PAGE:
infection to do any real damage to a given box, it makes it harder for the
    exploit to propagate and it makes it a damned sight easier to spot the
    little bastard out there in the wild - and it virtually eliminates the
    _trivial_ infection of a machine with as few as three mouse clicks.

    This won't eliminate all threats, but it is vastly better than how Windows
    handles such things. Even if we do end up with an endless stream of
    boneheads who actually figure out how to run the latest "icon theme" and
    thus get infected, we make it sufficiently difficult _on average_ for this
    to occur that we would rather expect the 50-million-strong botnets and
    similar threats to be largely a thing of the past.

    Which means we _all_ benefit. Lessened spam from zombies. Lessened
    bandwidth consumption from garbage. Lessened attacks on our own machines,
    which may not be successful now, but do suck bandwidth. Lessened costs to
    business and the like in lost work. Lessened cost to credit companies and
    the like from stolen credit card numbers. Lessened costs on a wide number
    of fronts, actually.

    And not just _slightly_ lessened costs. Message Labs reported that at its
    peak, 1 in 12 emails internet-wide were copies of MyDoom, and they were
    seeing up to 60,000 copies *per hour*.

    Trend Micro suggests that in 2003, the total cost of virus-borne damages
    was on the order of $55 billion, and doubling each year for the years
    2001-2003.

    Anything which makes life more difficult for exploits and their authors
    is a net win, and Windows has done, to be blunt, **** all in 15 years to
    even pretend to slow the problem. Linux won't solve every aspect of every
    problem, let's not kid ourselves, but it *does* present a much harsher and
    more resistant environment for such beasts. Maybe we can't eliminate
    them, but we can certainly slow them down a lot.

    And that, frankly, is sufficient. If we can reduce a $55 billion a year
    problem to a $5 billion a year problem, that's $50 billion not be wasted,
    not being tossed in the fireplace to accomplish nothing.

    This, to me, is a very big win - and it's a win we can achieve even *with*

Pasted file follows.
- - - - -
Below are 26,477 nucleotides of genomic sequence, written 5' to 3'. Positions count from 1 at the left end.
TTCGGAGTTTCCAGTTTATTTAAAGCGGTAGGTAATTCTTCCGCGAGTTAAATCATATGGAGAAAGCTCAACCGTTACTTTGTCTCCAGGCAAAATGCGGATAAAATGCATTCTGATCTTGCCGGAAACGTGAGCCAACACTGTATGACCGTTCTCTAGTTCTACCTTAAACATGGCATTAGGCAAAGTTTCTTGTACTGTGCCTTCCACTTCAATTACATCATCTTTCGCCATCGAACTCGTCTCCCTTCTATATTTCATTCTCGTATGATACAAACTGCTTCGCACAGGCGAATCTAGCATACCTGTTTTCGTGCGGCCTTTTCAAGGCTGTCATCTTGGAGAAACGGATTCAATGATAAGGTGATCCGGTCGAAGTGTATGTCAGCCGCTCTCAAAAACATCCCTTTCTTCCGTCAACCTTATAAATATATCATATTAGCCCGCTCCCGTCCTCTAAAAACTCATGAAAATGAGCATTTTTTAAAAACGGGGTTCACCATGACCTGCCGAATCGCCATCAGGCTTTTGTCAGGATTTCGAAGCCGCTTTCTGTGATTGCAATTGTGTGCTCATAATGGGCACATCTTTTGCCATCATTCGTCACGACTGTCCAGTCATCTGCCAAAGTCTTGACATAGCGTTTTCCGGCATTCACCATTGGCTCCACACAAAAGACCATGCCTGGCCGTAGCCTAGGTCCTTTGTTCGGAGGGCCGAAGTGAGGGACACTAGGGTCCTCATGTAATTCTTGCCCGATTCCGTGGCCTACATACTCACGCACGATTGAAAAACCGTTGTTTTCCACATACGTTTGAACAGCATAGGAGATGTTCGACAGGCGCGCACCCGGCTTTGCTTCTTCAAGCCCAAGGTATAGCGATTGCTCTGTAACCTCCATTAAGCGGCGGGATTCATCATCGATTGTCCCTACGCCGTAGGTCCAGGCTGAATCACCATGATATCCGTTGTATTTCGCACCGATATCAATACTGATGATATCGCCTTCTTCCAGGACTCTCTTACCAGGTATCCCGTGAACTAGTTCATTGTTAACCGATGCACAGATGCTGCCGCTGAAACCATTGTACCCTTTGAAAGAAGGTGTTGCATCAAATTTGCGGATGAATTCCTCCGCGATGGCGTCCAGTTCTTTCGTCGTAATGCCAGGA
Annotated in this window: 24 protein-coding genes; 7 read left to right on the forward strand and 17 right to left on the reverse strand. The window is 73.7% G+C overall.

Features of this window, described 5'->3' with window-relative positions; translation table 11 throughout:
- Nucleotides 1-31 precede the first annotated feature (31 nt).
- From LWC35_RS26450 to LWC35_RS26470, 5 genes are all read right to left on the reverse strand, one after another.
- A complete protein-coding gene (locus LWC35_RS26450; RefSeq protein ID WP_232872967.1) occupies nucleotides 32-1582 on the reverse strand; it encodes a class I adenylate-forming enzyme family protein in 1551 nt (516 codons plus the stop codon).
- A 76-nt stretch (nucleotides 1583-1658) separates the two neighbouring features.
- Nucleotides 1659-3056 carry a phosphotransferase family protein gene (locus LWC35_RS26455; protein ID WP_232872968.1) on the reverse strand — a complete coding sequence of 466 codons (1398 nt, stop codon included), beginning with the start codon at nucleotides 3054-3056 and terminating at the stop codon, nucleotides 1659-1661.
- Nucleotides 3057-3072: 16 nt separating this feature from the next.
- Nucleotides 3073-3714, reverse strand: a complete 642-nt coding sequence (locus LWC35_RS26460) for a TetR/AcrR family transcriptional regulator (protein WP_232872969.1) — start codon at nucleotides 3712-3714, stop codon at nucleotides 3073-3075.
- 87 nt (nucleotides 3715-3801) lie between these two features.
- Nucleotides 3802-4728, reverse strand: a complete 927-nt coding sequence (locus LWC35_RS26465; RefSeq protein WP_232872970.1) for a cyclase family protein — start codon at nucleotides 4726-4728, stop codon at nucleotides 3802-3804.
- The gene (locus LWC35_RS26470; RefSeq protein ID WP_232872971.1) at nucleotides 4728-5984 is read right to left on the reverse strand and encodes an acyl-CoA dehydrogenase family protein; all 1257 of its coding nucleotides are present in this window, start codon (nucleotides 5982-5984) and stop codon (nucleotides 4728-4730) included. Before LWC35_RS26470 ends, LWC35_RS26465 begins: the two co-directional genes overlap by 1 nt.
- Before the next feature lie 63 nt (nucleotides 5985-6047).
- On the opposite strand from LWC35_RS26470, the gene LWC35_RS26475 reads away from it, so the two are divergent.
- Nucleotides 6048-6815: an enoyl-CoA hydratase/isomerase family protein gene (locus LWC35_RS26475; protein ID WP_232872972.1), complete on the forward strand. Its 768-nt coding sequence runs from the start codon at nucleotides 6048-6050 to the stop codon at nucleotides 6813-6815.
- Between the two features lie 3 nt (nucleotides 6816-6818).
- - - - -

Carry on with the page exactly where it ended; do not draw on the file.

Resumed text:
an endless stream of turnips at the keyboard.

    > Linux is like living in a gated community. The technical requirements
    > keep the great unwashed masses from walking across our lawn.


    What technical requirements? It is *easier* to install than Windows. It
    can be purchased pre-installed, like Windows. Its is *easier* to install
    and update software. It is *easier* to get much hardware working. With
    systems such as Ubuntu, even "restricted" hardware is easier to get
    working than with Windows.

    In use, it is no more difficult than Windows. A word processor still
    processes words, a mail client still handles email. Media players still
    play media.

    And it *doesn't* require all the anti-spyware, anti-virus and other crud
    that you need to install, update, care for and feed.

    And you can use your 64-bit machine and actually expect your hardware to
    work. And your applications. And your data.

    Oh, yes, it *is* more difficult in one area: if you really want to
    download those cool little icon themes, it is, in fact, more difficult to
    compromise your system in the process.

    This, IMO, is not such a bad thing.

  5. Re: Once again. Why do we want windows users?

    On Fri, 02 Nov 2007 04:38:42 +0000, keersarge wrote:

    > Why is the entire pro-Linux news media so concerned about getting more
    > desktop users from that other bloatware to switch? That is, what
    > advantage is there to the Linux community if they do? Anybody who wants
    > Linux is running it now. Future users who want to have a secure and
    > stable OS will find it.


    People don't know if they want to run Linux. The overwhelming number of
    personal computer users have never see it.

    >
    > Assume for a moment that Bloatware Inc goes out of business (fat chance,
    > but this is just a what-if?) and all the millions of users in the world
    > eventually switch. Then we will have a world full of icon clickers who
    > surf as root, download neat screen savers that they are offered by
    > email, demand that everything be made simpler (about 4th grade level)
    > and fill up the 'Net' with zombied Linux machines.



    No, we won't. Ubuntu doesn't have a root account by default. Other
    popular distros have you create a user account.

    >
    > So what advantages do these millions of technology deficient users bring
    > to the Linux community? The only thing I can think of is driver support
    > from manufacturers who then would have to support it. They have NOTHING
    > else to donate.


    That is a great donation.

    >
    > Linux is like living in a gated community.


    No, it isn't.

    > The technical requirements
    > keep the great unwashed masses from walking across our lawn. Why remove
    > the guards from the gatehouse?
    >

    What technical requirements? What gatehouse?





    --
    Rick

  6. Re: Once again. Why do we want windows users?

    keersarge wrote:

    >So what advantages do these millions of technology deficient users bring